As the leadoff hitter and center fielder at Low-A Beloit, Brett Vertigan is bringing all of the intangibles that manager Ryan Christensen asks in a player. The only thing left for Oakland's 10th-round selection in the 2012 draft to do is start getting luckier at the plate.
Although Vertigan has started slowly with a slash line of .250/.358/.345, he continues to put balls in play and get on base, leading him to believe the hits will eventually start falling.
"Numbers-wise, I'm not where I want to be but I'm working hard and grinding it out," said Vertigan, a product of UC-Santa Barbara. "I've been leading off every game and feel good out there. I'm walking more than I'm striking out and getting on base for the guys behind me to him me in.
"I've been more patient, only swinging at my pitch and not getting out of the 'zone. I've been consistent with that approach all season, but the balls haven't been falling as often. That's how baseball is. Hopefully I'll get rewarded."
Even though Vertigan hasn't found the results to match his solid approach, he's done everything asked of him by Christensen.
"He leads our team in walks, so that means he's getting on base," said Beloit's first-year manager. "He's handled left handers fairly well, so it's easy to put him in versus a lefty or righty.
"The best asset to our team would probably be how he's played center field. He's been incredible, with something like 10 diving catches so far. Anything he gives us offensively is a bonus for what he does in center field."
As the Snappers approach the Midwest League All-Star Break, Vertigan's bat has heated up during a seven-game hitting streak in which he's recorded nine hits in 26 at-bats and walked six more times.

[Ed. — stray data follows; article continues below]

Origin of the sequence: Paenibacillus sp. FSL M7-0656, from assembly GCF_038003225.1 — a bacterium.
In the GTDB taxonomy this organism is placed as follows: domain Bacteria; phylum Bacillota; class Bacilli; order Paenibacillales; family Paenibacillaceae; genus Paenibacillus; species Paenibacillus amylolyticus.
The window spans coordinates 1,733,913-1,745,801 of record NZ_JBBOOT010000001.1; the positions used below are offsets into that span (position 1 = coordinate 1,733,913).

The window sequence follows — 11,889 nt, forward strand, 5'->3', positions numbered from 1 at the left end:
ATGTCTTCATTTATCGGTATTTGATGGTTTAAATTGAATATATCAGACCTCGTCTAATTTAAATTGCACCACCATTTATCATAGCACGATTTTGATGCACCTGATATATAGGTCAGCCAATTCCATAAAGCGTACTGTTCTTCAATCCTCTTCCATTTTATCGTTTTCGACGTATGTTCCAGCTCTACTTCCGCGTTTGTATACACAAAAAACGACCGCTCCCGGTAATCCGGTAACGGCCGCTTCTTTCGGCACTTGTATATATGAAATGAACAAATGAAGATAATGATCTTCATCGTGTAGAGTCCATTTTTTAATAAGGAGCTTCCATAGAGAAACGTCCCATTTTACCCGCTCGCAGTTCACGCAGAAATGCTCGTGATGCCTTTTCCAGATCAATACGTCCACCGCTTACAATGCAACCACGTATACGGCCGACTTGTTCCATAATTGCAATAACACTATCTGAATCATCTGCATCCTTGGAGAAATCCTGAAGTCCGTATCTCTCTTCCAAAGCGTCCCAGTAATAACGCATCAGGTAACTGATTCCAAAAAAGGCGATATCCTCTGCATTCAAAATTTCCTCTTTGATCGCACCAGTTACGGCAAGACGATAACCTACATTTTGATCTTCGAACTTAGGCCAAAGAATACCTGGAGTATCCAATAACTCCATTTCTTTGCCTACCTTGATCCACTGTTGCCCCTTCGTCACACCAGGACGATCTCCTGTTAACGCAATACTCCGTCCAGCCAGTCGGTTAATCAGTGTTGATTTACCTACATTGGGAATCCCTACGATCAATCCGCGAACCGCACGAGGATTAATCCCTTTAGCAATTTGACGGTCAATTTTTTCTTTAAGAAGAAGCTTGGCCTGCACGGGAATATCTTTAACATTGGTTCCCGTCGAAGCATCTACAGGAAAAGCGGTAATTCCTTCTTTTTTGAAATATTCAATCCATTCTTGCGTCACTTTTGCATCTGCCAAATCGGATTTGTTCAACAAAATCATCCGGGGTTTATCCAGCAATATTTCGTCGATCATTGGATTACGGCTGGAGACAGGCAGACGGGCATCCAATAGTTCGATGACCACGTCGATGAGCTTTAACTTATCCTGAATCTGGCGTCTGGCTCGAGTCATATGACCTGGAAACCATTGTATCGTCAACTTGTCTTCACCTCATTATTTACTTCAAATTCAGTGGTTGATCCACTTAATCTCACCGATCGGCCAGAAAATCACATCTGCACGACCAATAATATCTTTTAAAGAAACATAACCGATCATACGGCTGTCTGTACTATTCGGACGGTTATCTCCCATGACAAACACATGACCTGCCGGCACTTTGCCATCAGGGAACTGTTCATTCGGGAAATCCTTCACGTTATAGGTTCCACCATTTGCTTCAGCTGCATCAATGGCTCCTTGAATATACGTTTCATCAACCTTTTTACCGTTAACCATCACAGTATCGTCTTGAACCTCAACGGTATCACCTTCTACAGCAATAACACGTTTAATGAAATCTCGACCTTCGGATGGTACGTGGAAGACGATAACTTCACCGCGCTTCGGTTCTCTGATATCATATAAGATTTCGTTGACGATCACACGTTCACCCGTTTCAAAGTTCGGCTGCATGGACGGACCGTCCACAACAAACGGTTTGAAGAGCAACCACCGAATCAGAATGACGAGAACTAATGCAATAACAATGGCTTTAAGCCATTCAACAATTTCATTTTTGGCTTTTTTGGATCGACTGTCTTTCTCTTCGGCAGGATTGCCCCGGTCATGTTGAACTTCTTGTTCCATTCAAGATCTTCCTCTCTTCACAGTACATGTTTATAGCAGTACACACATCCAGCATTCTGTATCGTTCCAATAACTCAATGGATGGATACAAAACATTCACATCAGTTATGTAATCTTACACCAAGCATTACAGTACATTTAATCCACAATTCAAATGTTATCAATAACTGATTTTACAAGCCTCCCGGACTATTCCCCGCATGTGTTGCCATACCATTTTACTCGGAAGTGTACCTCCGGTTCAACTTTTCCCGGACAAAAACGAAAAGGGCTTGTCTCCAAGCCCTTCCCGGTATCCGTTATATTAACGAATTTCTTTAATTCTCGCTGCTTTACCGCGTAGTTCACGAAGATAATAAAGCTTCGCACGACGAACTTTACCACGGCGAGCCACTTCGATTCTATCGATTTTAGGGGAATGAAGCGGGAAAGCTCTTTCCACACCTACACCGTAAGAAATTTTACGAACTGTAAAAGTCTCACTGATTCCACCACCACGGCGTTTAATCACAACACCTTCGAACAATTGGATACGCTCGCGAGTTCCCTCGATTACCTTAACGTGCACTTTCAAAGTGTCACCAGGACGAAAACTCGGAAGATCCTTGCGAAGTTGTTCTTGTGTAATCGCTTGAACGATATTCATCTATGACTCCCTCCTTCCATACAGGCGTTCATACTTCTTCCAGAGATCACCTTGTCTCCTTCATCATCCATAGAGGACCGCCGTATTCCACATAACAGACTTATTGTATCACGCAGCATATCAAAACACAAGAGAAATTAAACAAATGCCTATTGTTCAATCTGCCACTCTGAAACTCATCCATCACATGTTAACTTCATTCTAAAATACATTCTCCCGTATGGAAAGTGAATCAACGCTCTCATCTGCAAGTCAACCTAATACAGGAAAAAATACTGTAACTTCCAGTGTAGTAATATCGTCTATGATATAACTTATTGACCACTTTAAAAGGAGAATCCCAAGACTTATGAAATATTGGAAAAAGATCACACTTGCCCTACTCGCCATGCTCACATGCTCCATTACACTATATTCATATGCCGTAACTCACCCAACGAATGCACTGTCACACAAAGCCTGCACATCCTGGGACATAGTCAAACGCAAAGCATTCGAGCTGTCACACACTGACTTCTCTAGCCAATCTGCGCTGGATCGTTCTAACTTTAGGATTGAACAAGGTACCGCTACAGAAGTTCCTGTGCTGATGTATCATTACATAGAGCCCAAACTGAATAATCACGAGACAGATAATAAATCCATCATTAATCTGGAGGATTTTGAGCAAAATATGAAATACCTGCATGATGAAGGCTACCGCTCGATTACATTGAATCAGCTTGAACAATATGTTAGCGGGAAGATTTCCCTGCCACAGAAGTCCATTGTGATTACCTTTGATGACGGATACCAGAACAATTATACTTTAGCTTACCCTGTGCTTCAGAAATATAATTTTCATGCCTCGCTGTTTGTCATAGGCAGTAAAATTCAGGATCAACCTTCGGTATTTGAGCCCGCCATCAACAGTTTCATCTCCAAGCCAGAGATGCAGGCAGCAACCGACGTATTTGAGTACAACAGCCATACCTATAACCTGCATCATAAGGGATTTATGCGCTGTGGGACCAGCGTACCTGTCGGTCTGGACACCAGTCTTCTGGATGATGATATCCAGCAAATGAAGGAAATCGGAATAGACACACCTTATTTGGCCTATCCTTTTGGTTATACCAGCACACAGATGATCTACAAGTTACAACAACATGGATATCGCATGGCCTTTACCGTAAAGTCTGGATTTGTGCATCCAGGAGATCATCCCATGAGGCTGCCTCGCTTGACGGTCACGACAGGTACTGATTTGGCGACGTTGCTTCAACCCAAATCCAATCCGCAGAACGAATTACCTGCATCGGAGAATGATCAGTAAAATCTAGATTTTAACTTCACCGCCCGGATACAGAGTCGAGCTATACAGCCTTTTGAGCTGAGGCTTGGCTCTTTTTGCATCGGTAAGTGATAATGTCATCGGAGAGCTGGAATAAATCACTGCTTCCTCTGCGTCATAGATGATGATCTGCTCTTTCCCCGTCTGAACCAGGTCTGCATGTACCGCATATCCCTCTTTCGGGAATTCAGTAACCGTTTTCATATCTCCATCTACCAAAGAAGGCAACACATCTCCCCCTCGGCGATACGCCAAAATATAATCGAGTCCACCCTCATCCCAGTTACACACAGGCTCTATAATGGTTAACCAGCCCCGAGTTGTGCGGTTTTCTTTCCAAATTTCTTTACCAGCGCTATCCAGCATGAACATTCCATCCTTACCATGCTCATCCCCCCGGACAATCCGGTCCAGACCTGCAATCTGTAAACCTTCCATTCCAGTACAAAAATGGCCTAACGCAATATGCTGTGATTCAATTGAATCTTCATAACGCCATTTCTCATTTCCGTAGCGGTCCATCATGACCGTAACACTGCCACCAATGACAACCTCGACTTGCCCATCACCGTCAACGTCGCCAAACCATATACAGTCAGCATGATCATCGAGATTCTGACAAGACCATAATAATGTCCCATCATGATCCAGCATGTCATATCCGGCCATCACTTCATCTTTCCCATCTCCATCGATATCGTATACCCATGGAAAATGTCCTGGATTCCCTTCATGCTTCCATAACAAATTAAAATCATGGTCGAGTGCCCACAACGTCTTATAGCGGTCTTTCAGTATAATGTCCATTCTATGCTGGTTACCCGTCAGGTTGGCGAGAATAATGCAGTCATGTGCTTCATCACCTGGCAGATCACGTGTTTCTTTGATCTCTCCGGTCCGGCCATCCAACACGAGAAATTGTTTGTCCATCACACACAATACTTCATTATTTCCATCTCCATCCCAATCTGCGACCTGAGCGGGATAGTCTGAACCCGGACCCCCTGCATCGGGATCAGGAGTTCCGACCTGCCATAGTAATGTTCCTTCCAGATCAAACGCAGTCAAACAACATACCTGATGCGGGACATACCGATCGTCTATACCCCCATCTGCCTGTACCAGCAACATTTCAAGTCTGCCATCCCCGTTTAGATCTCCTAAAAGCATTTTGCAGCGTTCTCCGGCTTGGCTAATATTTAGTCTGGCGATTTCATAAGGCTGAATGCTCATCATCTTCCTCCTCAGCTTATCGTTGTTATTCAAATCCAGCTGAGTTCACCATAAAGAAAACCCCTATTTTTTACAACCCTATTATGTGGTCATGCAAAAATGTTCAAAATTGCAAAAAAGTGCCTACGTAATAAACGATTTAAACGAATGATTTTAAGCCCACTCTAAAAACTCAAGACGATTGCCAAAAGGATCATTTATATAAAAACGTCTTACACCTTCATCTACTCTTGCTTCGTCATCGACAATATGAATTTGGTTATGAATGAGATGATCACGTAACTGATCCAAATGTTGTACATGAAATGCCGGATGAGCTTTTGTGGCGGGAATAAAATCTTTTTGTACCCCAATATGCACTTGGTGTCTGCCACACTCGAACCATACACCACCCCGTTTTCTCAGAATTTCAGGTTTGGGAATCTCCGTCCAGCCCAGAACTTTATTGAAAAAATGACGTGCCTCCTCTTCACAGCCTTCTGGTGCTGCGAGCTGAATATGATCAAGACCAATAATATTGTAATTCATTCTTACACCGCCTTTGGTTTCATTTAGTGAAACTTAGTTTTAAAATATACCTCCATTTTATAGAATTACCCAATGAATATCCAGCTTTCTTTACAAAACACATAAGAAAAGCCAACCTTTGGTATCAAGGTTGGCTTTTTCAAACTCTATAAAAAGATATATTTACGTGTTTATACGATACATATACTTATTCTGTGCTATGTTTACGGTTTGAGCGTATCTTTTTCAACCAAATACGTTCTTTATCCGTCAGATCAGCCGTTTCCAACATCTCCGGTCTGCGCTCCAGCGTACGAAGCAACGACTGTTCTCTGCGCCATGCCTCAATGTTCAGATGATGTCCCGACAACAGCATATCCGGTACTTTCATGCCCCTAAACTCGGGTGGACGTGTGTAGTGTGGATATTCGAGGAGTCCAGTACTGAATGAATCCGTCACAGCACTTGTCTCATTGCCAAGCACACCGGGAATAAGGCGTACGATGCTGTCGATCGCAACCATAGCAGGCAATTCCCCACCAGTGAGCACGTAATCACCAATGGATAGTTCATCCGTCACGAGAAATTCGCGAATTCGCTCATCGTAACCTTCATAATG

Vertigan is being called upon as a hitter to execute in a number of different situations for the Snappers.
"I can do a lot of different things with a runner on first base," Christensen said. "He can hit the hole on the right side. You can a run a hit-and-run, or run a fake steal when the shortstop overcommits and he hits the hole over there.
"As he continues to figure out his stroke and starts to pepper some line drives with consistency, he's going to be a good player."
Prior to being chosen in the 10th round last June, Vertigan played three seasons of college ball – two at Saddleback Junior College and his junior year at UCSB.
He made his pro debut with the Vermont Lake Monsters and produced a 713 OPS over 256 at-bats. Of his 68 hits, 15 went for doubles. The 5'9'' outfielder drew 24 walks and struck out just 31 times, while swiping 12 bags in 17 chances.
After a professional baseball crash course in his first New York/Penn League at-bat, Vertigan said he settled down and played 67 games with the Lake Monsters.
"I went straight to Vermont and the first guy I faced was a righty from Connecticut that threw 98 with dirty stuff, so I was thinking it was going to be tough," Vertigan said.
"I had to adjust. Not everybody throws that hard. Overall, it was a long season after playing college and summer ball. I had a year and a half of no break. I felt I did pretty well and established myself. I want to keep improving every year."
Vertigan went home briefly following short-season ball, but about halfway through the A's Instructional Camp the organization summoned him to Phoenix.
The experience gave him the opportunity to continue building chemistry with draft classmates like John Wooten.
"Most of it was defense and working on my outfield game," he said. "I feel like it did improve. I love these big fields like this, where I can just run around. I trust the two outfielders around me. I've been with Wooten for two years now and we play well together."